Curious if any of the panelists have any insight or speculation into DC Comics intentions were for Malibu Comics, should they have been the successful purchaser.


    • I wish you could be there, Paul, I know that you are a Malibu True Believer.

      I will ask your question about DC … but I can give a little insight right now based on what I know. The DC deal was a long time coming together, and it wasn’t as favorable as the Marvel offer. The Marvel thing came together fast — too fast, really, for anyone to put together a decent plan for how Malibu would operate inside Marvel after acquisition. My impression is that Marvel essentially bought the company to keep it away from DC.

      If DC had bought Malibu, there still would have been changes, but I believe there’s a greater possibility that Malibu would have continued as a separate entity than there was under Marvel. I think DC’s management was more stable through this period and they likely had a more long-term view of using Malibu as a west coast office for DC. We also have the example of how DC handled Wildstorm for one look at how things might have gone for Malibu.

      It is important to realize, though, that no matter who bought the company, Malibu as we knew it was going to change. The company needed to sell and reorganization was inevitable. It was the end of a golden age, to be sure. It is a shame the company never really got to experience a silver age after the gold! But they had a good run, made a lot of people happy, started plenty of careers, and left behind some memorable work. I think everyone has warm feelings from that era and I expect that will come out at the panel.


  5. @Paul Hicks – I can give a little more insight. But it requires long-winded backstory. The DC deal was first in the wind when Paul Levitz approached Scott Rosenberg at a WonderCon distributor party in 1994. It was one of the last big open bar con parties. In May of that year, at an impromptu Board of Directors meeting with Scott, Chris Ulm and me and our investment partners WSE in Tulsa, it was urged that we pursue Paul asap. A secret meeting was arranged at the Universal Hilton in Universal City between Scott, myself, Dave Olbrich, Chris, Paul, Bob Wayne and Bruce Bristow. This was followed a short time later by a secret dinner meeting at a Chinese restaurant in Woodland Hills, where the prior participants were joined by Lillian Laserson, DC’s then in-house legal person. All were in agreement that a deal should proceed. DC even picked up the check.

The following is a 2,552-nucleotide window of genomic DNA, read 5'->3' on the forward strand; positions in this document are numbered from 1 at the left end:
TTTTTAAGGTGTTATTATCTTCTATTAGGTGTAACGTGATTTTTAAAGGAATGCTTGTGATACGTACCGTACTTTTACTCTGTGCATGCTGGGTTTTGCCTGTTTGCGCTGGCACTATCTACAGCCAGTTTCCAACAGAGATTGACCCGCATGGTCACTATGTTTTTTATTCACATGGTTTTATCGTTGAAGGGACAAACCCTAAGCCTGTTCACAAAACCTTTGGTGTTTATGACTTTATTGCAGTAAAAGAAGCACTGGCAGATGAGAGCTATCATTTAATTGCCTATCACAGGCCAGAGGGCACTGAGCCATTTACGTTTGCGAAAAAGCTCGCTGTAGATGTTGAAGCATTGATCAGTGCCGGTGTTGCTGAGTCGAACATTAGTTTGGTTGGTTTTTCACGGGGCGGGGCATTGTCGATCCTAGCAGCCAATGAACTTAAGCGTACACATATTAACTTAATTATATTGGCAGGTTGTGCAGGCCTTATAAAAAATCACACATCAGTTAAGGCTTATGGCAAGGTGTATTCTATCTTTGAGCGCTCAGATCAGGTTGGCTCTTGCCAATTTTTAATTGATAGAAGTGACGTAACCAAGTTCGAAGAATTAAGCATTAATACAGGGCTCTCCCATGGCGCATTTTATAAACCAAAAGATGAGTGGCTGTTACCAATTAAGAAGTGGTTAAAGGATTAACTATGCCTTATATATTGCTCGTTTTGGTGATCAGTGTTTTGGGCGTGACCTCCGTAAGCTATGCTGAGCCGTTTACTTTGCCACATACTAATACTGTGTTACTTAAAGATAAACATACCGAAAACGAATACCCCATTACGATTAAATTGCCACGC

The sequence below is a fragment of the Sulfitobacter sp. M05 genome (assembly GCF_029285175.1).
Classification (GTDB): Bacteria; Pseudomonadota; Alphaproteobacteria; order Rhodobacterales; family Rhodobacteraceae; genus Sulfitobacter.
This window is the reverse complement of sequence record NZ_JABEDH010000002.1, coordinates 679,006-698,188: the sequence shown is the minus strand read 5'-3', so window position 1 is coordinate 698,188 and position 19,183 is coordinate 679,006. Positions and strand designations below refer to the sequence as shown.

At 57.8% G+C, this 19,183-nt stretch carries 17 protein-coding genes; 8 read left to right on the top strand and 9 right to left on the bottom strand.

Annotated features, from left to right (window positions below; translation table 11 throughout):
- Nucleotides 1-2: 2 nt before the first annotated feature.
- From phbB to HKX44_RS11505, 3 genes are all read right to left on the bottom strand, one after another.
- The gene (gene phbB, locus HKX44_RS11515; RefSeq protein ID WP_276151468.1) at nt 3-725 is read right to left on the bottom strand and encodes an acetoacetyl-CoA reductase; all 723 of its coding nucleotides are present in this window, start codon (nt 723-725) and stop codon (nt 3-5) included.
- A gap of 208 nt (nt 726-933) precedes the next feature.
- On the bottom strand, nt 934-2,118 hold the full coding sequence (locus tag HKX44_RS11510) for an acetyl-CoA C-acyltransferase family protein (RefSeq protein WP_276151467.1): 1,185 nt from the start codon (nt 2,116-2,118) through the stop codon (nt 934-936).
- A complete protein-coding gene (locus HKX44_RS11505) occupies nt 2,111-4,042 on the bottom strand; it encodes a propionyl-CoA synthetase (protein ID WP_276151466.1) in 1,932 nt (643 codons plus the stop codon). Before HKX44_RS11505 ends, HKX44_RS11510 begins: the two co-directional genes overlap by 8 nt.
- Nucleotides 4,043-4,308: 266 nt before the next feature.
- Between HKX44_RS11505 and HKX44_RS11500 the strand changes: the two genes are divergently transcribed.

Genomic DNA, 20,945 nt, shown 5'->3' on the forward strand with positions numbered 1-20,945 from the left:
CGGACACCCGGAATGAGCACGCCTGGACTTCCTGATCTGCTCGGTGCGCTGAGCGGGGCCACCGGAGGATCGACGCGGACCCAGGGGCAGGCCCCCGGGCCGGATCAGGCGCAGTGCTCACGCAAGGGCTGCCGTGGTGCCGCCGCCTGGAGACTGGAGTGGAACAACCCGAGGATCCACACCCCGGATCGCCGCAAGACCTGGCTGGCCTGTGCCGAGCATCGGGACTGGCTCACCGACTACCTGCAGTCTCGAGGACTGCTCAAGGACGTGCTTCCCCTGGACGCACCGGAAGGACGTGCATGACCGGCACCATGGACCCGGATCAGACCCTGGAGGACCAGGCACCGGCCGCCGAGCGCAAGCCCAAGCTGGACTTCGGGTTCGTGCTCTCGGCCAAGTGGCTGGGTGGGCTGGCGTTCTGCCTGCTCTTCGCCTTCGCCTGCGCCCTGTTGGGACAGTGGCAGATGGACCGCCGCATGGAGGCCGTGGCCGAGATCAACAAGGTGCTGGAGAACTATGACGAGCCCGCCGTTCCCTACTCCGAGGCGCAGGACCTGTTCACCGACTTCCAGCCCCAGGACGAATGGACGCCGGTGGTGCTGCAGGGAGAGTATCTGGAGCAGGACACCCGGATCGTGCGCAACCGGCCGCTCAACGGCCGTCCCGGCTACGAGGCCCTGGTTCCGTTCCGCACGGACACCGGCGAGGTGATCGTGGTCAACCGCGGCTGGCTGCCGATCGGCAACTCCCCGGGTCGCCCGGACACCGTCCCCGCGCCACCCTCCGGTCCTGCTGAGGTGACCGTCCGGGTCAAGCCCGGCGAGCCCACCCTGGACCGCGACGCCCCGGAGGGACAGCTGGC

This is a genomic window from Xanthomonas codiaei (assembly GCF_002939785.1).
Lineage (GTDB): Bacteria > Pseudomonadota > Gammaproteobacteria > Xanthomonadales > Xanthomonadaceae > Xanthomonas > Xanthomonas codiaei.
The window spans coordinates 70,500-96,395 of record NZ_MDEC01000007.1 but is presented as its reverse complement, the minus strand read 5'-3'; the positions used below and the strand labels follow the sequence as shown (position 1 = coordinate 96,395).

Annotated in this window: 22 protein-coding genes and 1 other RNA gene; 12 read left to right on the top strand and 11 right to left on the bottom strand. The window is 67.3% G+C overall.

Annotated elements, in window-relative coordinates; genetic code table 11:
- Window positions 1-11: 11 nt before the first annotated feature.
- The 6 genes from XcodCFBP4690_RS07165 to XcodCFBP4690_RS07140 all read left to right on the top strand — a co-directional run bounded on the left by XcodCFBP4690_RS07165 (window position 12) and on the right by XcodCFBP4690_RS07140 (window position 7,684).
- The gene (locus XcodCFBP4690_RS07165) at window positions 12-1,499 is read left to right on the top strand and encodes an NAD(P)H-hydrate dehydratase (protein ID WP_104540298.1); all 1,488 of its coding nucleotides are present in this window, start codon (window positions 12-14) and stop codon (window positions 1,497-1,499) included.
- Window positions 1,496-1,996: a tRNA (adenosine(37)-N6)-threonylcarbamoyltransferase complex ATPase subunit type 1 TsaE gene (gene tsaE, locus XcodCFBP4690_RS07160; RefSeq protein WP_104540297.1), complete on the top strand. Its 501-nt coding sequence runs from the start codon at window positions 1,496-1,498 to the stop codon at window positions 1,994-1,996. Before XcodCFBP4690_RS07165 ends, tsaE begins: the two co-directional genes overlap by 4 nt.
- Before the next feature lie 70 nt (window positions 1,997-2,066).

Shortly thereafter, the potential acquisition was turned over to Warner’s Mergers & Acquisitions department in Burbank for due diligence. The M&A people would come into the office after hours and scurry out with boxes of files & records so that a potential deal could be kept secret. Negotiations continued throughout the summer and as Malibu’s sales fell (because at the time the industry was in a state of freefall as the investment bubble was bursting), Warner kept lowering its offer – we suspected they were trying to find that magic number where they could acquire the company for the cheapest possible price before Malibu’s finances were permanently damaged. And Malibu needed to be sold. The company was losing $200,000 a month. WSE was pushing hard to get back their investment and Malibu’s once-strong video game division had collapsed (because of rapidly-changing game platforms and mismanagement) and the comic book portion was holding up both halves of the company.